Quick Introduction to Big Data and Analytics

Big Data

Big data is a term that refers to a collection of enormous and complicated data sets and volumes of data. It encompasses massive amounts of data, data management capabilities, social media analytics, and real-time data.

Big data analytics

Big data analytics is the examination of massive volumes of data. There are vast quantities of diverse digital data. The term “big data” refers to the volume of data, and enormous data sets are measured in terabytes or petabytes. This is referred to as Bigdata. Following a thorough examination of Bigdata, the data was launched as Big Data analytics. This article will discuss the five Vs of big data and the techniques and technologies used to manage it.

How data is generated?

On any given day, one million people log onto Facebook. On YouTube, 4.5 million videos are watched each day. It is estimated that 188 million emails are sent each day. That’s a lot of information, so how do you categorise any information as “big data”?

Every month, a single smartphone user generates approximately 40 exabytes of data, which is enormous. If we multiply this number by 5 billion smartphone users, it becomes overwhelming for our brains to comprehend and process. It is difficult for traditional computing systems to cope with this volume of data. This enormous amount of information is referred to as “big data.” Take a look at the amount of data generated on the internet every minute. Snaps are shared at a rate of 2.1 million per second. Google receives 3.8 million search queries every day.

With the help of the 5 Vs concept (volume, velocity, variety, veracity, and value), it is possible to achieve this goal cost-effectively. Allow us to illustrate this with the help of an example from the healthcare industry.


Hospitals and clinics worldwide generate massive amounts of data; each year, 2314 exabytes of data is collected in the form of patient records and test results. All of this data is being generated at a breakneck pace, which contributes to the phenomenon known as big data velocity.


Healthcare data makes up a sizable portion of the data flowing through the world’s wires. That proportion will continue to grow as the Internet of Things, medical devices, genomic testing, machine learning, natural language processing, and other novel data generation and processing techniques evolve.

Certain data, such as patient vital signs in the ICU, must be updated in real-time and shown instantly at the point of care. In these instances, Laney notes, system reaction time is a critical statistic for enterprises and may serve as a differentiation for suppliers building such solutions.


The term “variety” refers to the different types of data available, including structured, semi-structured, and unstructured data. Excel records, log files, and x-ray images are all examples of data storage.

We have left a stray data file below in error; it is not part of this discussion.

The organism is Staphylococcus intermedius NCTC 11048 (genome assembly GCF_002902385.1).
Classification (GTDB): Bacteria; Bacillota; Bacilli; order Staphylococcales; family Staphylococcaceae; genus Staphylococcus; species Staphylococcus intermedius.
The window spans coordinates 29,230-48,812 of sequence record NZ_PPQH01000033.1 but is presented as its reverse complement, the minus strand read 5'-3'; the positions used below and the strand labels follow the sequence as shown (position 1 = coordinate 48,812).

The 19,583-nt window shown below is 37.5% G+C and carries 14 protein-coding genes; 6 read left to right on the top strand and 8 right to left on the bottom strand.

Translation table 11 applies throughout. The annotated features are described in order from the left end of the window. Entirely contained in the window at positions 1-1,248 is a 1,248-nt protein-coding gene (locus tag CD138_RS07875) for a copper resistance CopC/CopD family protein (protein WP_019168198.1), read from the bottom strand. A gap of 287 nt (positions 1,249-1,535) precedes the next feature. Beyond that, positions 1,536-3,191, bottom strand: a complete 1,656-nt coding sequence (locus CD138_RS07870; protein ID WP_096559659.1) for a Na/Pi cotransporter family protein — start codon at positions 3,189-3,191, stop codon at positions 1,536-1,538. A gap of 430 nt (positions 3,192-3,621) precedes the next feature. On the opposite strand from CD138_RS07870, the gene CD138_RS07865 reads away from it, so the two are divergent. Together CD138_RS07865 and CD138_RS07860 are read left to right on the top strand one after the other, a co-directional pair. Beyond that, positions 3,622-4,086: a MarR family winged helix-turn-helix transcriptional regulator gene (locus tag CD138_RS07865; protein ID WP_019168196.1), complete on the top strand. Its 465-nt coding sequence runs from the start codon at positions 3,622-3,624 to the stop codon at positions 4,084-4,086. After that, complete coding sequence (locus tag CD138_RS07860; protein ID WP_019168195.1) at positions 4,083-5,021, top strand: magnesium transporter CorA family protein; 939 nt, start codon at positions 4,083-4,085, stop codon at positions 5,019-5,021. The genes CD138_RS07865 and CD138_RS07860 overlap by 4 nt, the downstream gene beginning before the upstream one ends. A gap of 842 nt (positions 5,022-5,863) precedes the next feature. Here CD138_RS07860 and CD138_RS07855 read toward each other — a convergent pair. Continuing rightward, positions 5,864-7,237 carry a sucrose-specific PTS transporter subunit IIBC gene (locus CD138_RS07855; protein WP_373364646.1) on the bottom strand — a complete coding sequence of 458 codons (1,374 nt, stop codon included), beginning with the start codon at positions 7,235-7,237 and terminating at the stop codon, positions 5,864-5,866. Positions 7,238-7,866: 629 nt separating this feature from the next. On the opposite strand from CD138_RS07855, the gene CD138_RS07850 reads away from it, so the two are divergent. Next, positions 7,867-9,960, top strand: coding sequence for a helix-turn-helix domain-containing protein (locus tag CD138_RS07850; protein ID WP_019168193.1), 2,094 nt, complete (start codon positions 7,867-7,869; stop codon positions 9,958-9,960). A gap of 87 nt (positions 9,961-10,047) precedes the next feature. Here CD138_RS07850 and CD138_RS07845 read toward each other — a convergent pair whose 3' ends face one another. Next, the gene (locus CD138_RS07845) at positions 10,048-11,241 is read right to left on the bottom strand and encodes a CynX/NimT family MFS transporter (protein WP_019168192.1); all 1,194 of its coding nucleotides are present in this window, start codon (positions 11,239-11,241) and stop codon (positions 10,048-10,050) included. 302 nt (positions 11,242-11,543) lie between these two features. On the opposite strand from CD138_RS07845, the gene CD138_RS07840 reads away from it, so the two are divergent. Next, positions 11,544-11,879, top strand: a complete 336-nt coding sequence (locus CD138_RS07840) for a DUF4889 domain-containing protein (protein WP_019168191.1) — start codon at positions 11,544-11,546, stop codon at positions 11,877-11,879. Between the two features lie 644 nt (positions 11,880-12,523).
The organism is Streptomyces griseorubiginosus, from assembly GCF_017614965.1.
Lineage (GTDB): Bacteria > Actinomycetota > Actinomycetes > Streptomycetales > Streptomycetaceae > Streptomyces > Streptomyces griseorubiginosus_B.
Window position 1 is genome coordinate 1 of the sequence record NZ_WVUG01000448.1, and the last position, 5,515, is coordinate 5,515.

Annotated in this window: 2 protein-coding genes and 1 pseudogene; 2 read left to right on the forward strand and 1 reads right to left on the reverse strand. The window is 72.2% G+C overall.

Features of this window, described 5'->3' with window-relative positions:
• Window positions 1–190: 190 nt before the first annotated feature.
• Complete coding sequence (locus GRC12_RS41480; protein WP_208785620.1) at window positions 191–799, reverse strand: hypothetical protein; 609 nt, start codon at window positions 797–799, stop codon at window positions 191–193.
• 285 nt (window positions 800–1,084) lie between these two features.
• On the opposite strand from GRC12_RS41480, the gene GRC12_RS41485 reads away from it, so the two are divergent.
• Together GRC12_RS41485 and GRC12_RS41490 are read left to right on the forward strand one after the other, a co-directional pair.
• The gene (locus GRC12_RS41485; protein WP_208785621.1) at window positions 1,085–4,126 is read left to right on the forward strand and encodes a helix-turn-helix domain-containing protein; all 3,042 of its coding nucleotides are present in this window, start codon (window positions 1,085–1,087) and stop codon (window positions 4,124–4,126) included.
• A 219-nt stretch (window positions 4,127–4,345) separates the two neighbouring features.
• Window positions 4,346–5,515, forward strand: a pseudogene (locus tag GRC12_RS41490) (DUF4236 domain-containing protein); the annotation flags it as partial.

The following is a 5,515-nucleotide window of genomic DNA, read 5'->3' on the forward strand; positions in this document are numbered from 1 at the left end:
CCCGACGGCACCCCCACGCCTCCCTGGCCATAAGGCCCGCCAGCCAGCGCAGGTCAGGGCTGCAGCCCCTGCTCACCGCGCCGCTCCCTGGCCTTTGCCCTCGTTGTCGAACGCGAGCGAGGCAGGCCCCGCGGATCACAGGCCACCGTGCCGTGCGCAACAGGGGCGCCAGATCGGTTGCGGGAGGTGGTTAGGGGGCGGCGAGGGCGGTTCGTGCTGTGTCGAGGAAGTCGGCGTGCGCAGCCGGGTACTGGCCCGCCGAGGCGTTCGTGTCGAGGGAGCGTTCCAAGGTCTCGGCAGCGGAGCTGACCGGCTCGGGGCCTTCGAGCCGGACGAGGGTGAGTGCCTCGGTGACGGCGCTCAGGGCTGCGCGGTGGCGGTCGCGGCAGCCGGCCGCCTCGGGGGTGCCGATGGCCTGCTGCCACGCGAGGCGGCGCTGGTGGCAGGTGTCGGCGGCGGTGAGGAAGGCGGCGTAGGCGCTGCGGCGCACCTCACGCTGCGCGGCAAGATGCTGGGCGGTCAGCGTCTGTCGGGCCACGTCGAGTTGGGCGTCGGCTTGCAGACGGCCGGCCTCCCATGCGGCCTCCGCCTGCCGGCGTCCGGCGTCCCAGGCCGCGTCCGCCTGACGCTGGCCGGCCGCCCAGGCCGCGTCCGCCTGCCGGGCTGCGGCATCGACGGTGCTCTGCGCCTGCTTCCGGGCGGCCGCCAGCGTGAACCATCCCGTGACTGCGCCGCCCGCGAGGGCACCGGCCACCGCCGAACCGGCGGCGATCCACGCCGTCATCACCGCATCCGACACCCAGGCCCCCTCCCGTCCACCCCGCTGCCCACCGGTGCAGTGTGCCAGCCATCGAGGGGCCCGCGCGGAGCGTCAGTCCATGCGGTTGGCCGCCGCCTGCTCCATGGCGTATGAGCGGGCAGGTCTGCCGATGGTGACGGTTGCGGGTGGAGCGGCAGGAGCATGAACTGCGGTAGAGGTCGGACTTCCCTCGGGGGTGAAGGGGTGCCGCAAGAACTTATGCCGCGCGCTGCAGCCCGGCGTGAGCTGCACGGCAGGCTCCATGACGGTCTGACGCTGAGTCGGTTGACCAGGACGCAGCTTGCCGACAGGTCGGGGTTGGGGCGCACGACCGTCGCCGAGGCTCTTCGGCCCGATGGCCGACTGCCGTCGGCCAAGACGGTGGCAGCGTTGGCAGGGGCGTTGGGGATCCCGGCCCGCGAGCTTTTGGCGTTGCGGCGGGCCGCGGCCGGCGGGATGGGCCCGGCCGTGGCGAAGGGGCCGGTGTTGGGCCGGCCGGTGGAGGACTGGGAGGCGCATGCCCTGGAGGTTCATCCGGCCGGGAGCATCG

The term “veracity” refers to the accuracy and dependability of the generated data.


The medical industry will benefit from analysing all of this data because it will allow for faster disease detection, better treatment, and lower costs. This is referred to as the value of Big Data; however, how do we store and process all of this data efficiently? We have several frameworks available, including Cassandra, Hadoop, and Spark.

Big Data in Practical Sense

Let’s look at Hadoop and see how it stores and processes data to demonstrate this. Big Data is a term that refers to a large amount of information. To store large amounts of data, Hadoop uses a distributed file system known as Hadoop. If you have a large file, it will be broken down into smaller chunks and stored on several different computers worldwide. Not only that, but when you break a file, you also create copies of it placed in other nodes. This way, you can store your big data in a distributed manner and be confident that your data will be safe even if one machine fails. The MapReduce technique is used to process large amounts of data; this is a time-consuming task broken down into smaller tasks B, C, and D.

Three machines now complete each task in parallel, rather than just one, and then combine the results in an assembly line fashion at the end of the process. Because of this, processing becomes efficient and straightforward. Parallel processing is the term used to describe this.

Now that we have stored and processed our large amounts of data, we can use this information to analyse it for various applications in games such as Halo 3 and Call of Duty. Designers examine user data to determine at what stage most users pause, restart, or quit playing a video game. This information can be used to rework the game’s storyline and improve the user’s experience, which will, in turn, lower the churn rate of the game’s customers.

For example, Big Data was instrumental in disaster management efforts during Hurricane Sandy in 2012. It was used to understand better the storm’s impact on the east coast of the United States, and the necessary measures were put in place. It was able to predict the landfall of Hurricanes five days in advance, which wasn’t possible earlier in the year. These examples demonstrate how valuable big data can be when it is properly processed and analysed. Big data is becoming increasingly valuable. In that case, I have a question for you. When it comes to Hadoop, which of the following statements is incorrect?

A) Hadoop’s storage layer comprises the distributed file system HDFS.
The data is stored in HDFS in a distributed manner, as shown in B).
C) HDFS is capable of performing parallel data processing.
In HDFS, smaller chunks of data are stored on multiple data nodes, which merits consideration.

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